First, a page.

Top 4 Reads of 2018

The top 4, most-read blogposts of 2018 focused on the big questions that guide how we understand impact, collaboration, and leadership today.

Top 4 Blogposts

  1. 4 Questions that Changed the World, Again and Again
  2. From a Theory of Change to a Theory of Impact Resilience
  3. Collaboration Basics: Essential Agreements
  4. Leadership — How We Get to What We Have and Where We Could Be

The 1st blogpost looks at four questions that have repeatedly changed the world, continuously asking what resources we see as real, who decides and enforces how we interact, what values we use, and what rules guide our interactions.  The 2nd shows how these four questions highlight the linear, short-term logic of a theory of change, and that leading groups are actually working with a systemic, strategic theory of impact resilience.  The 3rd, with my colleague Ruth Rominger, describes what we are finding to be the basics of collaboration, why many groups do not collaborate, how they could, and the benefits of that collaboration.  The 4th differentiates three very different types of leadership, using the four big questions and three levels of perceived reality to show what leaders at each level are able to engage and transform into value.  This makes a set of explorations into how some people are beginning to lead their groups collaboratively towards great impact and greater resilience, by asking the big questions and choosing different agreements.

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The 3 Co-s of a System as Parts-Related-in-Whole

When we look at our agreements through the social lens of how we Homo lumens interact, we find three very different, often-confused Co-s: coordination; cooperation; and collaboration.

Coordination comes from the Latin coordinare “to set in order, arrange,” from co– “with, together”  + ordinatio “arrangement,” from ordo “row, rank, series, arrangement.”  Cooperation comes from the Latin cooperationem (nominative cooperatio) “a working together,” from assimilated form of com “with, together” (see com-) + operari “to work”.  Collaboration comes from the Latin collaborare “work with,” from assimilated form of com “with” (see com-) + laborare “to work”.

Coordination is about segregating, arranging separate pieces–it is only just about the parts.  Cooperation is about flocking, working on one’s own together towards a similar goal.  It is about the parts and their relatedness.  Collaboration is about uniting, bringing together unique contributions towards a deeper shared purpose.  It is about the parts and their relatedness and the whole.  Parts coordination, parts-related cooperation, parts-related-in-whole collaboration–the 3 Co-s of parts-related-in-whole, the definition of a system.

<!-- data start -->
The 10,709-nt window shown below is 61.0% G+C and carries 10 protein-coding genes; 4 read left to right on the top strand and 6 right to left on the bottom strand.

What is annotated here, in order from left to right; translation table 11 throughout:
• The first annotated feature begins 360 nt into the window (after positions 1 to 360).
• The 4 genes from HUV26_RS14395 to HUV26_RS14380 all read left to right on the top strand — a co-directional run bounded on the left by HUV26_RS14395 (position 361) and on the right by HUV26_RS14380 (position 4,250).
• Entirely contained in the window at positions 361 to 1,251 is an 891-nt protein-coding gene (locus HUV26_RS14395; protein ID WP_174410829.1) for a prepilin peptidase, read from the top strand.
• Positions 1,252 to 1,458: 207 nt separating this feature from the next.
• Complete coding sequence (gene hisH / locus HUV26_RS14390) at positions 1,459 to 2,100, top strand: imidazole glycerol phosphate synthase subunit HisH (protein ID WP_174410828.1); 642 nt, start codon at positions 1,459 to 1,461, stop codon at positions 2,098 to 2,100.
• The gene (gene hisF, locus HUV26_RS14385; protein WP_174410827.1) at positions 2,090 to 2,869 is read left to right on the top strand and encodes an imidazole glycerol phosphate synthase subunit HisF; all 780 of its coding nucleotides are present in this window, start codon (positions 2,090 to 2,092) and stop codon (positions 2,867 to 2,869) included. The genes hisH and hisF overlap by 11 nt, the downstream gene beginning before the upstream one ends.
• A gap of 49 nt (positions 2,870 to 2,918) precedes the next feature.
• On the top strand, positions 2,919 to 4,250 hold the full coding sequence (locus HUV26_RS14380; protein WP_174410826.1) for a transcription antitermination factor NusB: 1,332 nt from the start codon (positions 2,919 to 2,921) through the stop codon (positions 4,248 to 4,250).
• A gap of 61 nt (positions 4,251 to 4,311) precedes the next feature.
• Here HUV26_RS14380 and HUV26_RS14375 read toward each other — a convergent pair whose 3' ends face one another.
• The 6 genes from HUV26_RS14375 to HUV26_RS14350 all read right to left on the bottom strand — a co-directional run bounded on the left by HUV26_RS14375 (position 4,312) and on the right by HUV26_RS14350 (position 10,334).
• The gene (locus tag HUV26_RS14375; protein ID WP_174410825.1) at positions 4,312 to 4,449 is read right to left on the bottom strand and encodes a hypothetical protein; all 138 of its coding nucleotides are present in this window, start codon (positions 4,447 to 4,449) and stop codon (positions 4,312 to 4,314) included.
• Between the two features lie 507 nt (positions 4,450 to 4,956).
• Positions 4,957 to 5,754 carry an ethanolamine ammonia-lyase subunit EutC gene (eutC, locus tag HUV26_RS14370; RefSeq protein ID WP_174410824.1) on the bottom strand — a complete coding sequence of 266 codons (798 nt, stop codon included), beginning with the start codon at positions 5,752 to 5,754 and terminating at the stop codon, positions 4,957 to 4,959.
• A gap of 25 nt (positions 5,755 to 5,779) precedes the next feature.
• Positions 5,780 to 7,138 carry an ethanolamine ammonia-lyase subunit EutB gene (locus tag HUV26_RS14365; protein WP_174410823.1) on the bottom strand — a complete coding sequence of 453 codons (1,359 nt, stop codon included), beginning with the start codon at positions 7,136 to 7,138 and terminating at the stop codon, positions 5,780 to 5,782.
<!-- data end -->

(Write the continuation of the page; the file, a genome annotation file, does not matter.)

Leadership — How We Get to What We Have and Where We Could Be

Leadership.  While everyone has a different definition of what leadership is, how one achieves it, and what it does, it might be much simpler than that.  You know it when it is there, and when it is not there.  From the perspective of the choices we have in the agreements we either unconsciously accept or consciously choose, what does leadership look like?  Can this picture help us see how we ended up with the leadership examples we have today?  Can it help us see where we could be?  Let’s see.

To lead is to get someone to go with you.  This is an agreement, an interaction between two or more people.  In an interaction, there is a future possibility–a desired state–a pathway towards that desired state, and an outcome.  Elsewhere I refer to these as the three levels of perceived reality.  We can look at this interaction through four lenses, big questions that millions of people dedicate their whole careers to: how much resource is available in the interaction; who decides and who enforces; what values are used to decide; and what are the principles of the interaction, the rules of the road?

Where are we today with most leadership?  We can take the three levels of perceived reality (possibility, pathway, outcome) and the four lenses (how much, who decides, what values, what rules) and see how simplifying assumptions give us much of what we experience in leadership today.  Let’s start with what we can see from the three levels of perceived reality.

  1. Most leaders focus primarily on outcomes.  What did you do today?  Did you get the desired results?  Leaders like this are typically given authority to represent the whole group, of whatever size, and they are held responsible for the outcomes.  Get the results however you need to.  Do what I say.  No potentials or learning here.
  2. Many leaders have begun to focus on the outcomes and the pathway to them.  How can we learn and adapt to get the best outcomes, given the changing landscape?  These leaders try to bring out the best of the people and processes they have, learning over the time and space available and developing capacities with the whole and for the whole.  They try to increase the efficiency with which the work is done.  No potentials here.